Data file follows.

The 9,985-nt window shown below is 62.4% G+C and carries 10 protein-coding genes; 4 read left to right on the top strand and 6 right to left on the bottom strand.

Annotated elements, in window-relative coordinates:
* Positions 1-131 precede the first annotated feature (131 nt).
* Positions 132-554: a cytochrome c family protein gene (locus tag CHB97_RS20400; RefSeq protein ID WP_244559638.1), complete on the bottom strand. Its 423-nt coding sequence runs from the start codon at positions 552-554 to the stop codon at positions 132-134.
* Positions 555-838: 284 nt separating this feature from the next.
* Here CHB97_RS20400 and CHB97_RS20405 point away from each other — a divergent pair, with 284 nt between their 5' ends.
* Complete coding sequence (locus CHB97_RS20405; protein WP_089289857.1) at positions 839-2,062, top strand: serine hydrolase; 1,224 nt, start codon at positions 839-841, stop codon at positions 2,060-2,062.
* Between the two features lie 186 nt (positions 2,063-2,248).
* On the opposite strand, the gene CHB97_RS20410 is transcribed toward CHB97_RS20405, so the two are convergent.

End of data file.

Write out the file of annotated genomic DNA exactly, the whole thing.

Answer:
The 9,985-nt window shown below is 62.4% G+C and carries 10 protein-coding genes; 4 read left to right on the top strand and 6 right to left on the bottom strand.

Annotated elements, in window-relative coordinates:
* Positions 1-131 precede the first annotated feature (131 nt).
* Positions 132-554: a cytochrome c family protein gene (locus tag CHB97_RS20400; RefSeq protein ID WP_244559638.1), complete on the bottom strand. Its 423-nt coding sequence runs from the start codon at positions 552-554 to the stop codon at positions 132-134.
* Positions 555-838: 284 nt separating this feature from the next.
* Here CHB97_RS20400 and CHB97_RS20405 point away from each other — a divergent pair, with 284 nt between their 5' ends.
* Complete coding sequence (locus CHB97_RS20405; protein WP_089289857.1) at positions 839-2,062, top strand: serine hydrolase; 1,224 nt, start codon at positions 839-841, stop codon at positions 2,060-2,062.
* Between the two features lie 186 nt (positions 2,063-2,248).
* On the opposite strand, the gene CHB97_RS20410 is transcribed toward CHB97_RS20405, so the two are convergent.